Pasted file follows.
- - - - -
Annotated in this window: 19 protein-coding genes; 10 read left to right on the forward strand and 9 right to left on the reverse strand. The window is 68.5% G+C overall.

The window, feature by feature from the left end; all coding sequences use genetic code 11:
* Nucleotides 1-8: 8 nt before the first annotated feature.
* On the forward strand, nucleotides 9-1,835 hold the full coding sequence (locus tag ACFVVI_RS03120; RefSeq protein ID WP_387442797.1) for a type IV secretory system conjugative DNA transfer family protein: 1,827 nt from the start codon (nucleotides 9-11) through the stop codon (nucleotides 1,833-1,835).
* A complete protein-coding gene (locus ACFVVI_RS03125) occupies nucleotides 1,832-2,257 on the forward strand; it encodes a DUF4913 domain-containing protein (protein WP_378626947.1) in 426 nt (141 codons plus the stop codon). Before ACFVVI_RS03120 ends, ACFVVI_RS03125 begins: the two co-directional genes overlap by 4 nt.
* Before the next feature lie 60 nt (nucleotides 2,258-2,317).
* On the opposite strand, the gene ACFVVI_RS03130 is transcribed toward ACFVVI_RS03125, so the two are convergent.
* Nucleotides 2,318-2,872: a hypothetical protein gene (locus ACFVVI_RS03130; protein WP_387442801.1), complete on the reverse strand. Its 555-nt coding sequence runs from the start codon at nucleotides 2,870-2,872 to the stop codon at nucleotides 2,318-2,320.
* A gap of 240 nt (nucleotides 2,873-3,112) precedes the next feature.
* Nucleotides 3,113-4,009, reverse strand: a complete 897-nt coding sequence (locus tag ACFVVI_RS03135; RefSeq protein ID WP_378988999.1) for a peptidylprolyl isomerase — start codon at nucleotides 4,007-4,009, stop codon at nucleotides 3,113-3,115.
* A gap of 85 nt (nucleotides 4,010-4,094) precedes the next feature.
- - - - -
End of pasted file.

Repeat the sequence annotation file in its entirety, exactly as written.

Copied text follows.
Annotated in this window: 19 protein-coding genes; 10 read left to right on the forward strand and 9 right to left on the reverse strand. The window is 68.5% G+C overall.

The window, feature by feature from the left end; all coding sequences use genetic code 11:
* Nucleotides 1-8: 8 nt before the first annotated feature.
* On the forward strand, nucleotides 9-1,835 hold the full coding sequence (locus tag ACFVVI_RS03120; RefSeq protein ID WP_387442797.1) for a type IV secretory system conjugative DNA transfer family protein: 1,827 nt from the start codon (nucleotides 9-11) through the stop codon (nucleotides 1,833-1,835).
* A complete protein-coding gene (locus ACFVVI_RS03125) occupies nucleotides 1,832-2,257 on the forward strand; it encodes a DUF4913 domain-containing protein (protein WP_378626947.1) in 426 nt (141 codons plus the stop codon). Before ACFVVI_RS03120 ends, ACFVVI_RS03125 begins: the two co-directional genes overlap by 4 nt.
* Before the next feature lie 60 nt (nucleotides 2,258-2,317).
* On the opposite strand, the gene ACFVVI_RS03130 is transcribed toward ACFVVI_RS03125, so the two are convergent.
* Nucleotides 2,318-2,872: a hypothetical protein gene (locus ACFVVI_RS03130; protein WP_387442801.1), complete on the reverse strand. Its 555-nt coding sequence runs from the start codon at nucleotides 2,870-2,872 to the stop codon at nucleotides 2,318-2,320.
* A gap of 240 nt (nucleotides 2,873-3,112) precedes the next feature.
* Nucleotides 3,113-4,009, reverse strand: a complete 897-nt coding sequence (locus tag ACFVVI_RS03135; RefSeq protein ID WP_378988999.1) for a peptidylprolyl isomerase — start codon at nucleotides 4,007-4,009, stop codon at nucleotides 3,113-3,115.
* A gap of 85 nt (nucleotides 4,010-4,094) precedes the next feature.